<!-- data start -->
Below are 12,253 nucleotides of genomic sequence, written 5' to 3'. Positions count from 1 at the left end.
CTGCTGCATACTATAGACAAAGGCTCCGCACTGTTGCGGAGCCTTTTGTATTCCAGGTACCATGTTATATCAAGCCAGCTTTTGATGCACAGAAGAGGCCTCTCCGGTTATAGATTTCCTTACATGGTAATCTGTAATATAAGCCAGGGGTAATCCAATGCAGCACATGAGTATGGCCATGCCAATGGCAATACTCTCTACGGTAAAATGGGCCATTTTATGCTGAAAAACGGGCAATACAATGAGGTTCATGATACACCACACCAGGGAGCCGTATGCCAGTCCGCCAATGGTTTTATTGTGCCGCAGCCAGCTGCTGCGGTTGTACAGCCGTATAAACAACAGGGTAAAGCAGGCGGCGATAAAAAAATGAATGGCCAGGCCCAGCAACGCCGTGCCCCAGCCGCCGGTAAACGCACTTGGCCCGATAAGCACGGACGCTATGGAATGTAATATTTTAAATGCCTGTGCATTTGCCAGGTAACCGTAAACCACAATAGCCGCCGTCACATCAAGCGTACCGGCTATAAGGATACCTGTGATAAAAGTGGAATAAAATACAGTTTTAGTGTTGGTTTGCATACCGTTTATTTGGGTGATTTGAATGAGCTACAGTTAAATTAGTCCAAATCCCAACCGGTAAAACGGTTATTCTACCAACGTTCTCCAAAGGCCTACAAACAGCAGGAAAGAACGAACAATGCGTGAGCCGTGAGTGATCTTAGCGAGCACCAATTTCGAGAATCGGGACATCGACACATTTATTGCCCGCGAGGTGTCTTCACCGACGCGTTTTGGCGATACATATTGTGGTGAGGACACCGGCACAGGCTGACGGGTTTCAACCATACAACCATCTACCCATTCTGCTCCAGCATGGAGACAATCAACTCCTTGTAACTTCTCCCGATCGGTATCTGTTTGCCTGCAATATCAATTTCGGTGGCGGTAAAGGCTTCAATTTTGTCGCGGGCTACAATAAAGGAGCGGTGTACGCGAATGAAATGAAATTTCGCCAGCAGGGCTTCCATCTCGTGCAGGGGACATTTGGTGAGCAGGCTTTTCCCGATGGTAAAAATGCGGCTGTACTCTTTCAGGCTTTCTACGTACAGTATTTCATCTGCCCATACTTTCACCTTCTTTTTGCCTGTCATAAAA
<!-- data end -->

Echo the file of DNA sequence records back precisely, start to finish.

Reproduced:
Below are 12,253 nucleotides of genomic sequence, written 5' to 3'. Positions count from 1 at the left end.
CTGCTGCATACTATAGACAAAGGCTCCGCACTGTTGCGGAGCCTTTTGTATTCCAGGTACCATGTTATATCAAGCCAGCTTTTGATGCACAGAAGAGGCCTCTCCGGTTATAGATTTCCTTACATGGTAATCTGTAATATAAGCCAGGGGTAATCCAATGCAGCACATGAGTATGGCCATGCCAATGGCAATACTCTCTACGGTAAAATGGGCCATTTTATGCTGAAAAACGGGCAATACAATGAGGTTCATGATACACCACACCAGGGAGCCGTATGCCAGTCCGCCAATGGTTTTATTGTGCCGCAGCCAGCTGCTGCGGTTGTACAGCCGTATAAACAACAGGGTAAAGCAGGCGGCGATAAAAAAATGAATGGCCAGGCCCAGCAACGCCGTGCCCCAGCCGCCGGTAAACGCACTTGGCCCGATAAGCACGGACGCTATGGAATGTAATATTTTAAATGCCTGTGCATTTGCCAGGTAACCGTAAACCACAATAGCCGCCGTCACATCAAGCGTACCGGCTATAAGGATACCTGTGATAAAAGTGGAATAAAATACAGTTTTAGTGTTGGTTTGCATACCGTTTATTTGGGTGATTTGAATGAGCTACAGTTAAATTAGTCCAAATCCCAACCGGTAAAACGGTTATTCTACCAACGTTCTCCAAAGGCCTACAAACAGCAGGAAAGAACGAACAATGCGTGAGCCGTGAGTGATCTTAGCGAGCACCAATTTCGAGAATCGGGACATCGACACATTTATTGCCCGCGAGGTGTCTTCACCGACGCGTTTTGGCGATACATATTGTGGTGAGGACACCGGCACAGGCTGACGGGTTTCAACCATACAACCATCTACCCATTCTGCTCCAGCATGGAGACAATCAACTCCTTGTAACTTCTCCCGATCGGTATCTGTTTGCCTGCAATATCAATTTCGGTGGCGGTAAAGGCTTCAATTTTGTCGCGGGCTACAATAAAGGAGCGGTGTACGCGAATGAAATGAAATTTCGCCAGCAGGGCTTCCATCTCGTGCAGGGGACATTTGGTGAGCAGGCTTTTCCCGATGGTAAAAATGCGGCTGTACTCTTTCAGGCTTTCTACGTACAGTATTTCATCTGCCCATACTTTCACCTTCTTTTTGCCTGTCATAAAA